Camden Town Bypass

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With its busy market, narrow shopping streets and throngs of pedestrians, Camden Town is not an ideal environment for road traffic. It was recognised in the 1960s that the several routes converging on the town centre were a source of much congestion locally and that a solution should be found.

The GLC's solution came bundled up with the plans for Ringway 1's North Cross Route, presumably because the logical route for the bypass followed part of the motorway's alignment. Travers-Morgan, consulting engineers for the report on the North Cross Route, produced a second report a month or two later with full plans for the Camden Town Bypass, indicating that the two were planned as one large scheme.

Map image Flows into A503 Camden Road
Map image Royal College Street
Map image R1 North Cross Route
Map image A502 Chalk Farm Road
Map image Mornington Crescent
Map image Flows into A400 Hampstead Road (leading to Euston Underpass)

The route

Outline mapTravelling southbound, the Bypass would have started on a widened A503 Camden Road, where a dual-carriageway would rise from the middle of the road, leaving north-facing sliproads to run to Royal College Street. The road would then turn west, taking out the south side of Bonny Street, to run elevated above ground level to clear Camden Street, with the North Cross Route on the upper deck above it. Sliproads would have run up and down to connect the two, allowing east-to-east and west-to-west movements between the two roads.

The short double deck would end as the Bypass was to turn south-west across Camden High Street. South-facing sliproads would allow traffic to and from central London to access the North Cross Route to the west and the A502 Chalk Farm Road.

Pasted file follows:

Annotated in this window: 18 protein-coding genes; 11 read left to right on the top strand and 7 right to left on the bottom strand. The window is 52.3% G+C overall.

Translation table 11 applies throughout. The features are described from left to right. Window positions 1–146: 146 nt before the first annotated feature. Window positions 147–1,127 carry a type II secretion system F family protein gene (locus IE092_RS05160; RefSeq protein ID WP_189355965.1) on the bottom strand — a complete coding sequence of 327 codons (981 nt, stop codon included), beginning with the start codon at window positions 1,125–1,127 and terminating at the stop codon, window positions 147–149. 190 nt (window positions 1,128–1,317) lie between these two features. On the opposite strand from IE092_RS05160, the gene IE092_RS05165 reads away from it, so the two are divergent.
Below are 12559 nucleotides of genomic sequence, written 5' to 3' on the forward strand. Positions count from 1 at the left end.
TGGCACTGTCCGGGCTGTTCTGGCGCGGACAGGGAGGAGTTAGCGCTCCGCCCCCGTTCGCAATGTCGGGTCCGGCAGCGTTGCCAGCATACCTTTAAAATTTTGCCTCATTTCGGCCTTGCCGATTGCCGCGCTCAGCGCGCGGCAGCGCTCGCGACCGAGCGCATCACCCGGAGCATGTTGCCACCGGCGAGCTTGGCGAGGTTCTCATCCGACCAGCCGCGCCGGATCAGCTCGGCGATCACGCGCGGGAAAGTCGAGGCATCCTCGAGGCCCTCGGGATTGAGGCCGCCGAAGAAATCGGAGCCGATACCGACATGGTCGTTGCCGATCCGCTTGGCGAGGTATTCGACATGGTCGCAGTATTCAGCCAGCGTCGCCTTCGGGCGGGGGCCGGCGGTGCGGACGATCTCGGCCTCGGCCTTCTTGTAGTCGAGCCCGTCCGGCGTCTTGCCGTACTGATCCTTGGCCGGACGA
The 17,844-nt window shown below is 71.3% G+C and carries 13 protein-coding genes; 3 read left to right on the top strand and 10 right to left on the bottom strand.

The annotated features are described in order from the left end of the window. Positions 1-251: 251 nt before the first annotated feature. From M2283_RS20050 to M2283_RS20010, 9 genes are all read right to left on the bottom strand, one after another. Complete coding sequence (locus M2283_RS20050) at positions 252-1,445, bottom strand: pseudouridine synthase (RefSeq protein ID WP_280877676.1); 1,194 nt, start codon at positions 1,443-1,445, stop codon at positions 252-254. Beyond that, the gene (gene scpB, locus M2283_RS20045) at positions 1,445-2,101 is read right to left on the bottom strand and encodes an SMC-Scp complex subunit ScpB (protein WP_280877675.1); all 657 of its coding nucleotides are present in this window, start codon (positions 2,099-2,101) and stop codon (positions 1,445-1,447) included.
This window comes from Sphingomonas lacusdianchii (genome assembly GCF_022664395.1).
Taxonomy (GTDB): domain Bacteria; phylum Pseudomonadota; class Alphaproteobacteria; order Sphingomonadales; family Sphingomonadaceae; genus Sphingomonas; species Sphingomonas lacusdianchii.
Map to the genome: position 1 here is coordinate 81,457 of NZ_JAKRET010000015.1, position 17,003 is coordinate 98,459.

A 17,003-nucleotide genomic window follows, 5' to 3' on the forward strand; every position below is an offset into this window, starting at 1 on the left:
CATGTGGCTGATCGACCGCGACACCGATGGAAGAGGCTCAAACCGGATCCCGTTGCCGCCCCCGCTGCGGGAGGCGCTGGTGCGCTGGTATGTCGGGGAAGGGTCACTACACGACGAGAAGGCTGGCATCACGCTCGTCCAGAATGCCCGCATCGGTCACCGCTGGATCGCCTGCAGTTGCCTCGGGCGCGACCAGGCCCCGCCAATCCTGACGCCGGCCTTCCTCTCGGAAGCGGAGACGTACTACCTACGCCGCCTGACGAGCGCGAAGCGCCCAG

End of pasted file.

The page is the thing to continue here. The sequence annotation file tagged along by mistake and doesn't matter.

Now a dual three-lane road, the bypass would turn south to run along the east side of the mainline railway to Euston. In order to preserve the grand crescent of terraced houses on Oval Road and Gloucester Crescent, the Bypass was to run below ground level, with Oval Road overhanging the southbound lanes.

Rising back to ground level, the Bypass would require the demolition of the southernmost block of buildings on Mornington Crescent, turning to cross the railway at a widened bridge. A new flyover would be built northbound to carry traffic from central London into Camden Town. The A400 Hampstead Road would then be widened to allow six traffic lanes to reach the Euston Underpass just to the south.

Artist's impression of Camden Town Bypass
Artist's impression published by the GLC showing Oval Road overhanging the Bypass


This scheme couldn't fail to be controversial. Despite following a railway for much of its length, it called for two of Camden's most pleasant and regal crescents to be defaced. By rights it should have caused a storm, but there are surprisingly few references to it. Most likely it always lived in the shadow of its larger relative, the North Cross Route. How a scheme like this might have fared in a public inquiry is, unfortunately, not known: it appears to have vanished along with the rest of the plans for Ringway 1.